Trade minister tries to smooth China ties
After the Turnbull government languished for eight months in China’s sin bin, the first minister to visit the mainland was keen to go on a charm offensive.
Relations with China have soured in the past year and Beijing is especially cranky about Australia’s foreign interference laws.
No Australian minister had visited the Chinese mainland for eight months until Trade Minister Steve Ciobo broke the drought this week.
However, it’s understood his schedule does not include meetings with anyone senior from the Chinese government.
Ciobo’s trip is predominantly to attend a Port Adelaide-Gold Coast AFL clash in Shanghai as well as Asia’s largest food and beverage exhibition.
He delivered a speech at an Australia-China business awards ceremony overnight.
“For the partnership between Australia and China, if we find ourselves in choppy waters, we should bring our boats together and help each other to find a way to the other shore, avoiding the storm,” Ciobo said.
Ciobo said China wasn’t just an economic miracle. “China is today one of the true global giants,” he said.
He lavished praise on President Xi Jinping and China’s One-Belt One-Road international infrastructure building scheme.
The Turnbull government has not signed up to have infrastructure projects built under that scheme but instead is keen to secure opportunities under the scheme for Australian businesses in China or third countries.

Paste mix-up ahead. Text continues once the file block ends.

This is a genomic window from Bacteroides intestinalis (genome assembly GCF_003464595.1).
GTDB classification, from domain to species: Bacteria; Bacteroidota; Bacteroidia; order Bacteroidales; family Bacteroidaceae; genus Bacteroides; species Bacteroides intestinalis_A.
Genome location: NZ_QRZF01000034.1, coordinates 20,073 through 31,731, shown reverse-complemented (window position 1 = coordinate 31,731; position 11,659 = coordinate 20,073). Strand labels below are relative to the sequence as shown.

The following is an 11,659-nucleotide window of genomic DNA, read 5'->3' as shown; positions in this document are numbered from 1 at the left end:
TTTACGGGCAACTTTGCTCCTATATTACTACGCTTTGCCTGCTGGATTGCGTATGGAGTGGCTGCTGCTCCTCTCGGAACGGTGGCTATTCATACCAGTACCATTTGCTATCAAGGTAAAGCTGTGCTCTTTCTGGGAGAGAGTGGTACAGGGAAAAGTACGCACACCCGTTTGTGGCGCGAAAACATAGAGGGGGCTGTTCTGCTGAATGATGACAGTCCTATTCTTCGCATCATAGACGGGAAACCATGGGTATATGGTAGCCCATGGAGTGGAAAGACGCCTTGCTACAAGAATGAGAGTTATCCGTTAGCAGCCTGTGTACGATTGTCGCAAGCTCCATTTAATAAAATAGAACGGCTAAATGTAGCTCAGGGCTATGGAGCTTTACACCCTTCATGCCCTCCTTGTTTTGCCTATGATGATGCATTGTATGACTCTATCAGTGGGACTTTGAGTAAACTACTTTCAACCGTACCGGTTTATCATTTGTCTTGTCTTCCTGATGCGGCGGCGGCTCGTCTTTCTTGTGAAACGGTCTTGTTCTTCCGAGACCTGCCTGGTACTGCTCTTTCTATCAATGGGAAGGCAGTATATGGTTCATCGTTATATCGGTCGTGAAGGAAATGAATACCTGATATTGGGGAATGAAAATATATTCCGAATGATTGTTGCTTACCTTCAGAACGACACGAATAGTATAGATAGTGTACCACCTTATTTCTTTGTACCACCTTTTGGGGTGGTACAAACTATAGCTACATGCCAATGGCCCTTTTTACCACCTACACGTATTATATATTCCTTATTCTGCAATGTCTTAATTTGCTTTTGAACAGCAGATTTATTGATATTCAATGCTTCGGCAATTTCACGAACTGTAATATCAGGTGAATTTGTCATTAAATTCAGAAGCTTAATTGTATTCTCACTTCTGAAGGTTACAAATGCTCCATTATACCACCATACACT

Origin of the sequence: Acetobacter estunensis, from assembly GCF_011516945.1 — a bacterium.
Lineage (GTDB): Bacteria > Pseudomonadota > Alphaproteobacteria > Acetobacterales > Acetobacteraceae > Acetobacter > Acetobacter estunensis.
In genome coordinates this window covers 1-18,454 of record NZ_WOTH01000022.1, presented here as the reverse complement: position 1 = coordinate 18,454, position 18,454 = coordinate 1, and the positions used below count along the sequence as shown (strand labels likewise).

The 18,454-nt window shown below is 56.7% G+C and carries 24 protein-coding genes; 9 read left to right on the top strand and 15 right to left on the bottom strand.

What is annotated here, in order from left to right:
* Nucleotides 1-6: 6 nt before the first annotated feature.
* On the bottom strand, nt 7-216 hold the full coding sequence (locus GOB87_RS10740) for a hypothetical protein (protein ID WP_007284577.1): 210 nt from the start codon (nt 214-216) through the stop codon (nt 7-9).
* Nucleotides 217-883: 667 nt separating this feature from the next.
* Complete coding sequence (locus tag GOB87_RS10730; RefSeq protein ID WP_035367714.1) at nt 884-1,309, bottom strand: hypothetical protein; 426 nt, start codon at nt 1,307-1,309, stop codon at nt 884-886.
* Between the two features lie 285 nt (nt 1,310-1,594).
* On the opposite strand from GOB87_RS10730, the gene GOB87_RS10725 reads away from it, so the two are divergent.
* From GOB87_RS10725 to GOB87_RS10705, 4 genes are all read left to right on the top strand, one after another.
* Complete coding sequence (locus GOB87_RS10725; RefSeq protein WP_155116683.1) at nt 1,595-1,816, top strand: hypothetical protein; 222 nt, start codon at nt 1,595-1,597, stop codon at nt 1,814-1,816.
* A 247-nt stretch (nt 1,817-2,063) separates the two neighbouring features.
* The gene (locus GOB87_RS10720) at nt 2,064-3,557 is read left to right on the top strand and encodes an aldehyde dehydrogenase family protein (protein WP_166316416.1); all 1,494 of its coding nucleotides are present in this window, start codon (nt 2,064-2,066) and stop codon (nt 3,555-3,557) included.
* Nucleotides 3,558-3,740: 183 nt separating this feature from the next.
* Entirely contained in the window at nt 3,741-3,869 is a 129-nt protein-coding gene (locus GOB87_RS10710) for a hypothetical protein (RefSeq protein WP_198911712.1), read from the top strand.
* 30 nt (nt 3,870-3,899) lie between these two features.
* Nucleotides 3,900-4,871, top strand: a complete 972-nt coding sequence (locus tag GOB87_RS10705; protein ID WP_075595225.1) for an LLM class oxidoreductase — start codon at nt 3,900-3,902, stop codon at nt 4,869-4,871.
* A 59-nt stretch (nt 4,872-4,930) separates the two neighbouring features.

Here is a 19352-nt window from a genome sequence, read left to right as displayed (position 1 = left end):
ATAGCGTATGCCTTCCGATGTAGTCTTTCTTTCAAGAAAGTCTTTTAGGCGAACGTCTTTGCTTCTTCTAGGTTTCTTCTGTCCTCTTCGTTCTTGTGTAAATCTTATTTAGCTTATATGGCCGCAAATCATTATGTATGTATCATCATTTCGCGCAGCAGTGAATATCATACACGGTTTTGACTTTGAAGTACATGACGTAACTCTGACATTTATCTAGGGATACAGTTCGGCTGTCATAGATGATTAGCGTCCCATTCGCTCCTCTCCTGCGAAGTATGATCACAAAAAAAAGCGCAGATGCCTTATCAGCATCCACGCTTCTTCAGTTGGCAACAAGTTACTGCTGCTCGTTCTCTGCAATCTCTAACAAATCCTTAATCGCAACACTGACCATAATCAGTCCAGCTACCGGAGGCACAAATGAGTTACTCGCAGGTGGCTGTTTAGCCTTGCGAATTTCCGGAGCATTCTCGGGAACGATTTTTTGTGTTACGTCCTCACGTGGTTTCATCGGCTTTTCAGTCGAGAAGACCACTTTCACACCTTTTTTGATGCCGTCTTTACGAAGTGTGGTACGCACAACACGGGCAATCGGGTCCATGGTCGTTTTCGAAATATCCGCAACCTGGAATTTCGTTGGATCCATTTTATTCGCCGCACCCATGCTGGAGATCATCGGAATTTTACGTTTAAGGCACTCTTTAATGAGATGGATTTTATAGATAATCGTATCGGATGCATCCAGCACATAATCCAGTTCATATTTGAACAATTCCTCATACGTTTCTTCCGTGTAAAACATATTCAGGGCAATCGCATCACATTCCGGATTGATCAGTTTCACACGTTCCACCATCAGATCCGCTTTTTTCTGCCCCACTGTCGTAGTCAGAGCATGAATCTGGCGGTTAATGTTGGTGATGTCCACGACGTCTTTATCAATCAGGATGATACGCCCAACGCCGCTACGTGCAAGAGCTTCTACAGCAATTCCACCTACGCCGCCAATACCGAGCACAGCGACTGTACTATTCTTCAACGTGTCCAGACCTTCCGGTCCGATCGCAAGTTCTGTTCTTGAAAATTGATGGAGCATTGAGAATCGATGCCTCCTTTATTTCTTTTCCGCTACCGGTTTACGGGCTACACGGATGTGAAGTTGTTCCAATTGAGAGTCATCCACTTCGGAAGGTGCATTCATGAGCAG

“Australia and China share the common goal of improving infrastructure in the region and Australia welcomes the contribution (the scheme) can make to regional infrastructure,” Ciobo said.
Earlier this year, his colleague Concetta Fierravanti-Wells, who is international development minister, raised concerns about China building “white elephants and roads to nowhere” in the South Pacific and tiny island countries being laden with huge Chinese debts.
Meanwhile, Ciobo’s office is helping an Australian wine importer navigate a bureaucracy bottleneck.
Treasury Wine has said it was facing delays getting some products through Chinese customs.
Julie Bishop is en route to Argentina this weekend to attend a G20 foreign ministers meeting and may have bilateral talks with her Chinese counterpart Wang Yi.